Consumers and business owners alike are scrambling to cut costs where they can, and as a business owner you may be tempted to target your technology spending.
While technology spending is usually a tiny fraction of the overall cost of running a business (4-6% annually is the average), it’s still a commonly targeted sector. This is usually because it’s one of the least visible items business owners spend money on. While tangible products your business needs day to day are more obvious, a good bit of the money spent on technology in a business is for prevention or maintenance.
Whether it be software upgrades, new peripherals that function behind the scenes, or money spent on cybersecurity efforts, these are purchases you may not see the obvious immediate benefit from especially if you’re not tech savvy.
These “invisible” costs occur and leave business owners wondering, do I really need this service or product?
The answer is a resounding yes, for the most part. While money spent on preventative measures is often a tough pill to swallow, the money you would have to spend recovering from something that could have been prevented will be even tougher (and costlier).
However, there are some areas of technology spending that are worth taking a look at. We have found that many business owners who utilize our services are already paying for redundant IT services, they just didn’t know it.
Another example is we have had many clients that sign up with Valley Techlogic, and upon reviewing their internet bill or phone bill we find that they’re drastically overpaying.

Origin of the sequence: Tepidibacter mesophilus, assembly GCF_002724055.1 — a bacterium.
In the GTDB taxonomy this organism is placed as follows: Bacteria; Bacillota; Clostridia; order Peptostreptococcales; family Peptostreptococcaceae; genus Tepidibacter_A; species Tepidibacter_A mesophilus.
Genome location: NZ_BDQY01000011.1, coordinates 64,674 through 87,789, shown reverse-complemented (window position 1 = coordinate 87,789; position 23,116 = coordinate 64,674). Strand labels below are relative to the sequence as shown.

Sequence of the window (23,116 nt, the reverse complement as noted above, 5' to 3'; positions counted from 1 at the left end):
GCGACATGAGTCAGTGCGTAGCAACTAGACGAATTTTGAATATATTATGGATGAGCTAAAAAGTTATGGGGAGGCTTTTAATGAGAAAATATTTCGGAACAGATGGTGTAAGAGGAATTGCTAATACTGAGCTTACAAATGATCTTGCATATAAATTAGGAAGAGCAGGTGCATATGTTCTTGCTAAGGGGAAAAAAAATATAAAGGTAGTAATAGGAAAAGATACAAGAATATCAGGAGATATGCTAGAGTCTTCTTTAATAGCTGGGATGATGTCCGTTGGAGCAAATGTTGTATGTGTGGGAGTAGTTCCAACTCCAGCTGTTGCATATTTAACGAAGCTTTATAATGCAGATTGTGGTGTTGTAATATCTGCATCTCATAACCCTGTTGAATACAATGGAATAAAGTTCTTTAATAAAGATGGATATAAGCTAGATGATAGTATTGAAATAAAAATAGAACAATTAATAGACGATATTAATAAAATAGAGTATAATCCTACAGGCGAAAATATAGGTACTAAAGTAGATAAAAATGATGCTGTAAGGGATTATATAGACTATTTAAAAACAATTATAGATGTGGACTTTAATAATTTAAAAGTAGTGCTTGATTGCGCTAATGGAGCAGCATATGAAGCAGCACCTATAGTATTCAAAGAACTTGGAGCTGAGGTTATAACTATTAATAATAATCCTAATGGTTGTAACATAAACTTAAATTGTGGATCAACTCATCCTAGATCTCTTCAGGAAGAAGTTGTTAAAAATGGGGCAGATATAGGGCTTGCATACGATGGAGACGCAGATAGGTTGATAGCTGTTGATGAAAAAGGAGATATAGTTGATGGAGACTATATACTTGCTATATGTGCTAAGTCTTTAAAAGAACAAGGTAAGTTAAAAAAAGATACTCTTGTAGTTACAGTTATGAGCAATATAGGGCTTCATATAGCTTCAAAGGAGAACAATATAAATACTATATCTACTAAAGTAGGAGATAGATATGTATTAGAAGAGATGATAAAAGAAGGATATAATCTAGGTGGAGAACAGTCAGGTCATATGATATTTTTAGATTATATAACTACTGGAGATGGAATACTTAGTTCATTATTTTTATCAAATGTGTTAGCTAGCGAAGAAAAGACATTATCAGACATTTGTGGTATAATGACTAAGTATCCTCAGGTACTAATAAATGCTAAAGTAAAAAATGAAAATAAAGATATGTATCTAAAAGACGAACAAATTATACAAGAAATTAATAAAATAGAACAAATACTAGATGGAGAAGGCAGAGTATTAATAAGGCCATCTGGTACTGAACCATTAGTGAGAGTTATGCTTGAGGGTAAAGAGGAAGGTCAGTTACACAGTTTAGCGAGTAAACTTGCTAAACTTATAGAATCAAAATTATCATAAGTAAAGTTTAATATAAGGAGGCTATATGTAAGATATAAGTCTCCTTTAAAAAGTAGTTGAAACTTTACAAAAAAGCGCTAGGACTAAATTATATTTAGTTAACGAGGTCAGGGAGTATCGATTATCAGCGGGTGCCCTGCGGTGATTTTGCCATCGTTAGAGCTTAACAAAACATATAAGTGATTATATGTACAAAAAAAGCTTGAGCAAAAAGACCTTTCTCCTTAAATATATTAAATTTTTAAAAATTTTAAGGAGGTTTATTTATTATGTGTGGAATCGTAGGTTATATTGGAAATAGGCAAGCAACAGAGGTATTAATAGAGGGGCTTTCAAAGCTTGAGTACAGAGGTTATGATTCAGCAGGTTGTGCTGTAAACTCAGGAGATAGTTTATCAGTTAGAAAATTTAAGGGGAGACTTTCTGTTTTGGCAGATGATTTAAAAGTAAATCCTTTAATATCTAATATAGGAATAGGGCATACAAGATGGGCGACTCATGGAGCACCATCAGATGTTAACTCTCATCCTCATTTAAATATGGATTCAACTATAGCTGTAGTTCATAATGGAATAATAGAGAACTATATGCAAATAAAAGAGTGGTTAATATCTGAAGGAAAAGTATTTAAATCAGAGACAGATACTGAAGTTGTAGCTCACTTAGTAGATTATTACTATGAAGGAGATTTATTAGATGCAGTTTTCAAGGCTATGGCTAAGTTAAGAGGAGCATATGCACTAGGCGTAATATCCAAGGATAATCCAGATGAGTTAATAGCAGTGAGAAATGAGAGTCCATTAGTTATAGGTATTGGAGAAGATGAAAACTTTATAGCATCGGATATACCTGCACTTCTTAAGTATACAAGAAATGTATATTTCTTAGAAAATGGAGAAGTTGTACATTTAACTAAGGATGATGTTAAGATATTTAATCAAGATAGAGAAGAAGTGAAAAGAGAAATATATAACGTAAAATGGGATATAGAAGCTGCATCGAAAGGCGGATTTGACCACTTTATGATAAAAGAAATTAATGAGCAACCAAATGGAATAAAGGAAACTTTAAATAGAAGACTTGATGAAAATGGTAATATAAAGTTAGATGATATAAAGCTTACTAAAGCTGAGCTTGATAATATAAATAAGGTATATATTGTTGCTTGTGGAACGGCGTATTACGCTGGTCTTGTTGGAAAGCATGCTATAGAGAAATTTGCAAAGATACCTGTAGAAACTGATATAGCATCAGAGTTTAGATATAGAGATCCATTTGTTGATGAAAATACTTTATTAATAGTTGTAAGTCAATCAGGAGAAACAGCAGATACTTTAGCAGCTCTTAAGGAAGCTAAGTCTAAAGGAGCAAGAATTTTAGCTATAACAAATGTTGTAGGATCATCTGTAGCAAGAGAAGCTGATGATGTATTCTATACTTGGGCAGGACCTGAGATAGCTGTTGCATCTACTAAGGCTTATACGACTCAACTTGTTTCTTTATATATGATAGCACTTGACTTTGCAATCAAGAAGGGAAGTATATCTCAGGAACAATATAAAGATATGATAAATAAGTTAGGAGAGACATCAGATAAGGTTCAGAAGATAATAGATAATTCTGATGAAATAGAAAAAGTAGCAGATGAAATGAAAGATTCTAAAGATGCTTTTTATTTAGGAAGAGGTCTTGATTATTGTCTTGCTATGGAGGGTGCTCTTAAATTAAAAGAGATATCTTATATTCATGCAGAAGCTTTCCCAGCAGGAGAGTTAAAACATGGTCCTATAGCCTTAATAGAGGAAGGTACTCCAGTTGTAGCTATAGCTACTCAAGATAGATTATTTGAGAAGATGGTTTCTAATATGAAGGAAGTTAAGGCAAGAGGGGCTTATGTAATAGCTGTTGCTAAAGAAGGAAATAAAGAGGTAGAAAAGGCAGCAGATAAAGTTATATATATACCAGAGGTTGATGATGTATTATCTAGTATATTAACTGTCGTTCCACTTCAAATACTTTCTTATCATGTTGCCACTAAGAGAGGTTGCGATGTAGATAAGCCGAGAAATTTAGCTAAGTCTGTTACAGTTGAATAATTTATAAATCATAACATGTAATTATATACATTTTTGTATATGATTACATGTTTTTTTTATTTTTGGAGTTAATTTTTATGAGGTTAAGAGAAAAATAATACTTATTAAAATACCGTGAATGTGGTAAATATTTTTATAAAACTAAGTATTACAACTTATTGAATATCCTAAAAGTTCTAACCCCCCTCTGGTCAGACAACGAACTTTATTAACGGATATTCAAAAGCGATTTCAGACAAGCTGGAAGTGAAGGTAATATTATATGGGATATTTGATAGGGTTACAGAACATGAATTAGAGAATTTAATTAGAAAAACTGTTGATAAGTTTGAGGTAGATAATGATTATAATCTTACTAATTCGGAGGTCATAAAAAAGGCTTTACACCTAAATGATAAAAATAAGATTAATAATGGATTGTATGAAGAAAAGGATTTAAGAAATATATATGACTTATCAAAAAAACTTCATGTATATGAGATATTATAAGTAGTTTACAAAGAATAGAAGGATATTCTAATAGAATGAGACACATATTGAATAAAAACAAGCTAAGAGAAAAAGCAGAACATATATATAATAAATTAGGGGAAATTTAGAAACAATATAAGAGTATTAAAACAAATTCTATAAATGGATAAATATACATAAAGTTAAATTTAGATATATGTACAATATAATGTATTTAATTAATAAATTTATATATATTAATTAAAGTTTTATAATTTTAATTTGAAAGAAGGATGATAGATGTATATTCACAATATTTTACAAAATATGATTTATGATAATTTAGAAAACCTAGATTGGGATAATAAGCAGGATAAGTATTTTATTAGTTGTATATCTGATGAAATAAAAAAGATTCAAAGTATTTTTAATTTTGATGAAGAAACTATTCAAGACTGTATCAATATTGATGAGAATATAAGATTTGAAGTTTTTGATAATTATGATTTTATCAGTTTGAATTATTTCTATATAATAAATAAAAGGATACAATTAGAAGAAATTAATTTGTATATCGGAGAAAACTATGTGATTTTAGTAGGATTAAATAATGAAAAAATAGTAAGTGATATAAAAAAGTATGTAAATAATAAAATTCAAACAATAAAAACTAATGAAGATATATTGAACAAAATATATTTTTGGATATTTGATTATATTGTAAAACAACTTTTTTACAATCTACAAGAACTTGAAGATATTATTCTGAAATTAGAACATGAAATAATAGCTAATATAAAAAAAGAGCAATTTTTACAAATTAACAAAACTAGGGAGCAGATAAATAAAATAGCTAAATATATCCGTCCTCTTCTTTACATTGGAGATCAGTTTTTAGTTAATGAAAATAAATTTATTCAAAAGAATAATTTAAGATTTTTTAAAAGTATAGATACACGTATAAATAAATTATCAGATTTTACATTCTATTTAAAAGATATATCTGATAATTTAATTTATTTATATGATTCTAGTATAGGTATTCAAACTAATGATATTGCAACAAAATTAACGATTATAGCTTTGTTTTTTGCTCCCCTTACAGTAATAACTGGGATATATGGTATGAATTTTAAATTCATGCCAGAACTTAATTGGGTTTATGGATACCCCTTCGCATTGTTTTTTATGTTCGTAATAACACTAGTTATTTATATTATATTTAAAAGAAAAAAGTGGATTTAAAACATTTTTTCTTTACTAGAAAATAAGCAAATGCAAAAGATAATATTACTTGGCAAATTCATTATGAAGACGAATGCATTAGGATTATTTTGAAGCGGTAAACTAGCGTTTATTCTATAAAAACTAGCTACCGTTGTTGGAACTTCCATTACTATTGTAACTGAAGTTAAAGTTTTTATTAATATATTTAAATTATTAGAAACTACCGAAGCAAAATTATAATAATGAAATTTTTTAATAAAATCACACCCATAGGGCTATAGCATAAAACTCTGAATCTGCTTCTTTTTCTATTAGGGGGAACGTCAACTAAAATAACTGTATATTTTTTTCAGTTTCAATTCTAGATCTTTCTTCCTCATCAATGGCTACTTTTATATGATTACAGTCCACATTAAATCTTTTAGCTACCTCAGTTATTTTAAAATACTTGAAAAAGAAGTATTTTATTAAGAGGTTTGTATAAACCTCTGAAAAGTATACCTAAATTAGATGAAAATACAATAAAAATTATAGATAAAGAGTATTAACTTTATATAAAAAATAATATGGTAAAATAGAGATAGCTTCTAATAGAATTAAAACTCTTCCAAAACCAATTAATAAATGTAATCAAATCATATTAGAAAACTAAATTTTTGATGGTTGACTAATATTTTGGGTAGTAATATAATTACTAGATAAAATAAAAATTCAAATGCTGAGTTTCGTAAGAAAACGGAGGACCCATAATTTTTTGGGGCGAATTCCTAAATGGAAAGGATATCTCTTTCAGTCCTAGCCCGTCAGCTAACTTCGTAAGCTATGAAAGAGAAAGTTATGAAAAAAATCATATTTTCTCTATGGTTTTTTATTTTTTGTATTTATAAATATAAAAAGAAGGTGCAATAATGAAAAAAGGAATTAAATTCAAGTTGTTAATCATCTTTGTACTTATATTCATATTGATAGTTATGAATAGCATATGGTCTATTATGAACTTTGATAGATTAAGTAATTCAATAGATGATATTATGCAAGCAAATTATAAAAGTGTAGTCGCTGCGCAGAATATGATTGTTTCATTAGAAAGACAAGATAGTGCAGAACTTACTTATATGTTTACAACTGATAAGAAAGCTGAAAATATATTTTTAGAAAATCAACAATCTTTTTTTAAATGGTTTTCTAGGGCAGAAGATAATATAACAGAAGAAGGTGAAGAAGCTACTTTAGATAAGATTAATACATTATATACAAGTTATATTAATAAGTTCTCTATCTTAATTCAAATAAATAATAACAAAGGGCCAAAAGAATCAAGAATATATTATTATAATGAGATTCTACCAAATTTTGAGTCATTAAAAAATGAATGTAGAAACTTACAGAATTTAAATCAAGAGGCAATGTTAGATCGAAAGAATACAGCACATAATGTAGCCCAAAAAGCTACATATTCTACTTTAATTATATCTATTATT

Here are the five ways we suggest cutting your IT spending in 2023:
- The first one is touched on above, check your internet bill. As with consumer internet services there are often specials that can be taken advantage of to reduce your overall cost, but if your internet service costs have ballooned out of control it might be time to look for a new provider.
- The same is true for your phone service, especially if you’re still using landline phones. Switching to a VoIP service could save your business a substantial amount, but if you’re not ready for that yet you can also just see if all of the lines you’re paying for are being used. We’ve found during customer audits they often have phone lines that ring to nowhere and can be safely disconnected.
- Another thing you can do is look for redundant services, if you have several programs aimed at cybersecurity they may have overlapping services – allowing you to cancel the one with the least features. Also, if you’re a Microsoft 365 customer you could consider switching your users to Premium to take advantage of the security features provided by Microsoft directly (at an often greatly reduced cost to stand alone products).
- Consider whether virtualization will reduce your hardware costs. There’s a lot of talk about “moving to the cloud”, but for many business owners that’s a nebulous topic. To put it in a nutshell, there is a significant upfront cost to moving your business’s data to the cloud, but you will reap the reward on the backend from reduced infrastructure costs.
- Finally, consider whether it makes sense to hiring internally or outsource your IT help. For larger businesses hiring IT staff can make sense to handle the load of their business, but for medium to small businesses hiring a dedicated person is often much more expensive then having a technology service plan through a provider like us. Even for larger businesses, having a technology service plan from a provider can make more sense than continuously hiring additional staff to address an additional need for help.
If you need help reviewing your IT spending to find out whether it’s in line, or whether a service plan through us can help you address this topic and many more – schedule a consultation with us today.
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This article was powered by Valley Techlogic, an IT service provider in Atwater, CA. You can find more information at https://www.valleytechlogic.com/ or on Facebook at https://www.facebook.com/valleytechlogic/ . Follow us on Twitter at https://twitter.com/valleytechlogic.